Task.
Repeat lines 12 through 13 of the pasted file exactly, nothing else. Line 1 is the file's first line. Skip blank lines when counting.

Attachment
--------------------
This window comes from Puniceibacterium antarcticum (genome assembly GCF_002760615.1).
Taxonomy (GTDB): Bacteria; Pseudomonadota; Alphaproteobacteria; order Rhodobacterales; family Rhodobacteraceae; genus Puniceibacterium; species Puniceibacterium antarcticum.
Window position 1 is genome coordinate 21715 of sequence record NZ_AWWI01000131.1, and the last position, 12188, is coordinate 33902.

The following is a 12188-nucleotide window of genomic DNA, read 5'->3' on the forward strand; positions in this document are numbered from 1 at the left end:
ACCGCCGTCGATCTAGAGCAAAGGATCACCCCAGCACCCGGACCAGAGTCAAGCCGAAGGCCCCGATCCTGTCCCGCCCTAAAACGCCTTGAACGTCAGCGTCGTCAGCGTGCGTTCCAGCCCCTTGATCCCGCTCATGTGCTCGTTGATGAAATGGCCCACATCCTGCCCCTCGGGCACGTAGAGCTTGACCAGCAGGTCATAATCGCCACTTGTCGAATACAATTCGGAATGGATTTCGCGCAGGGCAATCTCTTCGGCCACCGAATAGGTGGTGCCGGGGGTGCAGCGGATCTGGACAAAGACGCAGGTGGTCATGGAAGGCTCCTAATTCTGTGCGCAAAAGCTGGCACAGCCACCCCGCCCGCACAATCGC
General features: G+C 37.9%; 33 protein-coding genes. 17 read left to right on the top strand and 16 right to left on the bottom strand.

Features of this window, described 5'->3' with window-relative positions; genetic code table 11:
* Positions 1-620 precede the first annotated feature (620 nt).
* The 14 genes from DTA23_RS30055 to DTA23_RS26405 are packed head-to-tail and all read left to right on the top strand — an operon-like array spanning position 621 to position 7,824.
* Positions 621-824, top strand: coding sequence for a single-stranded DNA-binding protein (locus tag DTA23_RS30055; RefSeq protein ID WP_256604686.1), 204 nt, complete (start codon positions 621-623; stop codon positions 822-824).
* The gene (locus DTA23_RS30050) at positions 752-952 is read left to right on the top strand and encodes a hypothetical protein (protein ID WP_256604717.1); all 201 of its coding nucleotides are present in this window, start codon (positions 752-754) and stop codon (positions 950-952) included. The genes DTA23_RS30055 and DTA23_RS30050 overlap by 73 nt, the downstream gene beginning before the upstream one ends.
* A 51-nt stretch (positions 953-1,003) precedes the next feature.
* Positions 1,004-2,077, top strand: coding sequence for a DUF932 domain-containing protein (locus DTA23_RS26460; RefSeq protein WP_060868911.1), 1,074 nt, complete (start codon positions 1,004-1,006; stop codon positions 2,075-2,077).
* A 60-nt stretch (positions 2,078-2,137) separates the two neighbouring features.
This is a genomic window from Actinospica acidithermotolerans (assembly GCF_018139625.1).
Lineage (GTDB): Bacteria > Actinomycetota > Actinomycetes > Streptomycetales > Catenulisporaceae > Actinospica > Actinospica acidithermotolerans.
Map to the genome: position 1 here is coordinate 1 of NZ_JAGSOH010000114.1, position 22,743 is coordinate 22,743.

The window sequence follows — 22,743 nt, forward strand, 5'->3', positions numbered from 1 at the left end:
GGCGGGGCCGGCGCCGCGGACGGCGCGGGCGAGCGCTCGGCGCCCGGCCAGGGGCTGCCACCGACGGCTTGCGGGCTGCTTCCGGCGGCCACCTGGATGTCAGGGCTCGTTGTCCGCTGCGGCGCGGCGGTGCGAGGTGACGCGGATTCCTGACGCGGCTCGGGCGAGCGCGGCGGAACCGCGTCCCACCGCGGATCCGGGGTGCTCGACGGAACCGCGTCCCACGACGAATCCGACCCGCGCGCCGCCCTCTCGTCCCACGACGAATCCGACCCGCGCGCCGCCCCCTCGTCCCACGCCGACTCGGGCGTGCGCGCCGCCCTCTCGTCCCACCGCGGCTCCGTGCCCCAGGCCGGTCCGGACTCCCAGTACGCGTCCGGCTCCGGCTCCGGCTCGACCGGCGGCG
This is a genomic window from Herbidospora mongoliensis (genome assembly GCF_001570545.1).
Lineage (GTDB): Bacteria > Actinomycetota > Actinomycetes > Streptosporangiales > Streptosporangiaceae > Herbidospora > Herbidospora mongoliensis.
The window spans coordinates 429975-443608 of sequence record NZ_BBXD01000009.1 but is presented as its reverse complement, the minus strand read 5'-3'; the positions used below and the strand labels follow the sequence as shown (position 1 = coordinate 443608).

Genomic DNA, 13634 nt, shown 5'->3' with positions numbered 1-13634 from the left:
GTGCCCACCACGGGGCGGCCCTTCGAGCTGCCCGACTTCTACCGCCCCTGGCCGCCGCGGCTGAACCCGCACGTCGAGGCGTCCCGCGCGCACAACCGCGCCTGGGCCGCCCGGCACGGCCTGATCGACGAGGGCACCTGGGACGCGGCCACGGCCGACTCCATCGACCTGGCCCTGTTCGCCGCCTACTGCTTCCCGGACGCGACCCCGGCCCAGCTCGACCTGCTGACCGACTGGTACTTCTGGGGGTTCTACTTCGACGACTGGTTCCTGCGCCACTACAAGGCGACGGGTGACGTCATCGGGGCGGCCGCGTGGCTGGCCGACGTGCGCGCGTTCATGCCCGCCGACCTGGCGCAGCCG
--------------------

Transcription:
* A 51-nt stretch (positions 953-1,003) precedes the next feature.
* Positions 1,004-2,077, top strand: coding sequence for a DUF932 domain-containing protein (locus DTA23_RS26460; RefSeq protein WP_060868911.1), 1,074 nt, complete (start codon positions 1,004-1,006; stop codon positions 2,075-2,077).